This recipe for spelt agnolottis with mushrooms, pine nuts and goat cheese are very much like raviolis but shaped in a half-moon rather than a square. The thyme sauce is a rich creamy blend of wine, herbs and cheese that coats each bite.
Agnolottis are similar to raviolis in that they are little pasta pillows filled with some sort of goodness and cooked like a dumpling in simmering water, rising to float on the surface when they are cooked.
Agnolottis originated in the Piedmont region of Italy and are named after the inventor of the shape. The filling can be anything from ground meat, vegetables, cheese or a combination of ingredients. The sauces that accompany them are just as varied as the filling from a simple marinara sauce to a creamy, cheesy sauce to lightly coat each bite. Here we have filled the spelt pasta with crimini mushrooms, thyme, pine nuts and goat cheese and a squeeze of lemon to enhance the flavors. The creamy sauce is made with a generous amount of fresh thyme, dry white wine and Parmesan cheese.
This pasta recipe of spelt agnolottis with mushroom, pine nuts and goat cheese was inspired from Sharon O’Connor’s Menus and Music, A Villa in Tuscany. Any Italian kitchen would whip these agnolotti babies out in just a few minutes but this was my very first time to make homemade pasta and I am not as speedy.
I used the all-purpose light spelt flour to make the pasta dough. Spelt is an ancient variety of wheat that has remained unchanged since biblical days. Spelt does contain gluten but the protein composition in spelt’s gluten is much different than the gluten in modern wheat and many people find it easier to digest. It is not safe for people with celiac disease or those with serious gluten intolerances but there are some people with wheat sensitivities that have found they can comfortably eat spelt without digestive problems. Spelt is also higher in nutrients than modern wheat and has more flavor with the taste being sweeter and more complex … maybe a bit nutty.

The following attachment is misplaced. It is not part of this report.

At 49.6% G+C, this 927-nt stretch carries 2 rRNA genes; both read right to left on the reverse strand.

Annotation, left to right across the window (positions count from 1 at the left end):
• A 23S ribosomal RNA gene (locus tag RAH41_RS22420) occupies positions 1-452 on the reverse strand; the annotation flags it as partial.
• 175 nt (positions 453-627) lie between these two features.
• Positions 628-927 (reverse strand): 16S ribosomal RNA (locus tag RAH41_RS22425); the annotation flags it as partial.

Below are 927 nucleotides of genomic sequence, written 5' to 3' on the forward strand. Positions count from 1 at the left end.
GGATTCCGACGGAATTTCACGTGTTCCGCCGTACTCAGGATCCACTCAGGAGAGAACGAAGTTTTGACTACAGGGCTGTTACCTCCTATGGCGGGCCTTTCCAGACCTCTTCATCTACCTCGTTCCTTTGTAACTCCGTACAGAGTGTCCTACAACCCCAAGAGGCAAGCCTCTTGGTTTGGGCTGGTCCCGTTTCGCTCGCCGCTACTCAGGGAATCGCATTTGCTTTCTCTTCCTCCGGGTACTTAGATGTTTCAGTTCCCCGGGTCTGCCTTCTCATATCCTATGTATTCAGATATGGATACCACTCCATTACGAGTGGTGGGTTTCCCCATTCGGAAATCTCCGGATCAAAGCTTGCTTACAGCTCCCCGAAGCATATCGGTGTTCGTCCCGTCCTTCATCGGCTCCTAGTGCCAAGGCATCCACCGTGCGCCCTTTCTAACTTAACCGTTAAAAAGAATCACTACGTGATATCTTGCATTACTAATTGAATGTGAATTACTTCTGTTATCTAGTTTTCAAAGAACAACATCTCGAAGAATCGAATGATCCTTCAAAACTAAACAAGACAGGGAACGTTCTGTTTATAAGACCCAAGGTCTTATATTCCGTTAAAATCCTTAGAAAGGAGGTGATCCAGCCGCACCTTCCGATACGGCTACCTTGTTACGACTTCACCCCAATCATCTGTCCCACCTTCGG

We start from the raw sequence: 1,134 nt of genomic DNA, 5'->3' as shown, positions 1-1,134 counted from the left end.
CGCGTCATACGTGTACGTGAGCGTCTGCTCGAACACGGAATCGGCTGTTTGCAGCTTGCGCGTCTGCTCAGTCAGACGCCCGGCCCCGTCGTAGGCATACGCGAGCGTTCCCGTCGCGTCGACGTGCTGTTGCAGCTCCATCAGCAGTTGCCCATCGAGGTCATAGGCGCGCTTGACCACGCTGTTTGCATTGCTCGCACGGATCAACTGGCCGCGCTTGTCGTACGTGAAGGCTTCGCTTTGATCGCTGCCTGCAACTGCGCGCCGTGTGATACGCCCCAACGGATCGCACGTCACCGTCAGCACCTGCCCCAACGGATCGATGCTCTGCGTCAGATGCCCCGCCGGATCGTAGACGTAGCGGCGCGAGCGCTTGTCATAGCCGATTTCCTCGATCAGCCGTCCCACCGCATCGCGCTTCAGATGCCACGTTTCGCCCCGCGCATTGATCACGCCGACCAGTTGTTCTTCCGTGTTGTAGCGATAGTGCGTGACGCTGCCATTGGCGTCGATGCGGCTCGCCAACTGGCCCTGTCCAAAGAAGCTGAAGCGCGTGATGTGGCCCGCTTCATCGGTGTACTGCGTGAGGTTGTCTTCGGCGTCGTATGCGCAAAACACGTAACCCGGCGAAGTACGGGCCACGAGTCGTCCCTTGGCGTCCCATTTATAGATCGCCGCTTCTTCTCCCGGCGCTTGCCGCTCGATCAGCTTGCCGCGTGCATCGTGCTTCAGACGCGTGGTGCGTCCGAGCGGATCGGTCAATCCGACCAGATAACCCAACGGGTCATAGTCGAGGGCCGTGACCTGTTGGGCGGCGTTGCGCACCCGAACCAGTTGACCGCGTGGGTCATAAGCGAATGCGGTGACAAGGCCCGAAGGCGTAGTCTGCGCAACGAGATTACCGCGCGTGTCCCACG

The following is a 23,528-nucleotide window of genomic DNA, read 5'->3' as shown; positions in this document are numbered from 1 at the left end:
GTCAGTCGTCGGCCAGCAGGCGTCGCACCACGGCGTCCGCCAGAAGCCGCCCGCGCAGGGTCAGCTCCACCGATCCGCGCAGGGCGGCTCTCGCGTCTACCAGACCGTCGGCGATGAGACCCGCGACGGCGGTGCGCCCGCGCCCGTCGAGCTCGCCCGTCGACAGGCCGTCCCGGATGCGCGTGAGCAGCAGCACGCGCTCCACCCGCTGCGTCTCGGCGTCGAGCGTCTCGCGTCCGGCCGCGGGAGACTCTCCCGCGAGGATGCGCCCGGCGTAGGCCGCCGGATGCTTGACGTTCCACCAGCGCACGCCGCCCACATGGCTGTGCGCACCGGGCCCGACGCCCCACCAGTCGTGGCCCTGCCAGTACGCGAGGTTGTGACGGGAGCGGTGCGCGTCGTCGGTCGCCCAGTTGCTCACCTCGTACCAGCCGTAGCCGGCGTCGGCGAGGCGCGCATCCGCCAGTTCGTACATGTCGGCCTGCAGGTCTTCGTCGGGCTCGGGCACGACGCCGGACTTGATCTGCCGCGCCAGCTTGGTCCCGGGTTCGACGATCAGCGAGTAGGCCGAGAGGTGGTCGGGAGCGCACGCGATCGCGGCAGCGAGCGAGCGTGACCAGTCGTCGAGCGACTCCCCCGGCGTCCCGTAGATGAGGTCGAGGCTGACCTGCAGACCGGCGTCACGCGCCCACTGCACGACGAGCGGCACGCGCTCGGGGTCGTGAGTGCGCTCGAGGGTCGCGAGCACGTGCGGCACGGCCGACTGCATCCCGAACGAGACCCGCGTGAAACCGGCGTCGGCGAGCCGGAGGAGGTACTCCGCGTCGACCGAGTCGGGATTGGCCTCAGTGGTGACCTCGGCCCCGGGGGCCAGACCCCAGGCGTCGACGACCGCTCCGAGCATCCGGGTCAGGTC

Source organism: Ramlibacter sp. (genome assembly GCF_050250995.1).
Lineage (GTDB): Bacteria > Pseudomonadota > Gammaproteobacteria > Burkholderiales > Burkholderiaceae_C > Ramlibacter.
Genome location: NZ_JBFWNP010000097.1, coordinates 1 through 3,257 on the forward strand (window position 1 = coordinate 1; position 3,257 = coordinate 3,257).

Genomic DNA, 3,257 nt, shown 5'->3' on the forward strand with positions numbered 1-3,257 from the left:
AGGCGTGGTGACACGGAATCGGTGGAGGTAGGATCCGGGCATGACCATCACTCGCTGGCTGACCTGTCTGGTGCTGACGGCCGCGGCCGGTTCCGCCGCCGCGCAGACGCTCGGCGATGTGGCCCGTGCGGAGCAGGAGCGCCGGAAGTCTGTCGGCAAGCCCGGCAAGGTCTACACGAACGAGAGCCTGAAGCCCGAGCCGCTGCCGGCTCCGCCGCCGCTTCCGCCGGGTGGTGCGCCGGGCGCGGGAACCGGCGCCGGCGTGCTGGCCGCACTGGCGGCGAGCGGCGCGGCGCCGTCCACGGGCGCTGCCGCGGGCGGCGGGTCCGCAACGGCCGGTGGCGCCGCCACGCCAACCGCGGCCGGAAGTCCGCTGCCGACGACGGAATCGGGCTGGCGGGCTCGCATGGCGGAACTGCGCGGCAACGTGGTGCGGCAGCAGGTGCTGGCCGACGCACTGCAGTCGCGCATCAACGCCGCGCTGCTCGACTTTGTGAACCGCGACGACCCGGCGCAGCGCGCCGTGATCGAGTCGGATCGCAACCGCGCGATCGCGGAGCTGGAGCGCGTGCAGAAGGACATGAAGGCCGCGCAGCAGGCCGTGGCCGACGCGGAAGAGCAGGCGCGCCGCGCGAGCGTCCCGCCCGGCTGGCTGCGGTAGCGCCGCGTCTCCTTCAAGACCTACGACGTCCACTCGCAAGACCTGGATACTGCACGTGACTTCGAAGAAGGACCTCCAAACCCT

Spelt flour, both the light and the whole-grain varieties are coming back into ‘vogue’ and can be found in most bulk food displays in some grocery stores. Also, it is included in the line of products from Bob’s Red Mill available in most grocery stores. And, of course, at Bob’s Red Mill products which is available online.
I found that making pasta dough really isn’t any more difficult than making a rolled pie crust. It requires less moisture than modern wheat flour and in this recipe I have made the adjustment by increasing the spelt flour by a quarter of a cup. Also, the gluten in the spelt flour doesn’t require as much kneading as modern wheat flour. If you make this recipe and do not have light spelt flour it can be substituted with regular all-purpose wheat flour but decrease the flour by that quarter cup and knead the dough for a full six minutes.
The pasta dough recipe has been adapted from my Italian cookbook, The Il Fornaio Pasta Book and is pretty simple with only flour, salt, oil and egg. Easy Peasy! 🙂
This recipe does take some time to prepare the pasta dough and is worth the effort but if you are not inclined to make your own, fresh pasta sheets may be available in your local delicatessen.
- Serves: 6
- Serving size: 3-4 pcs.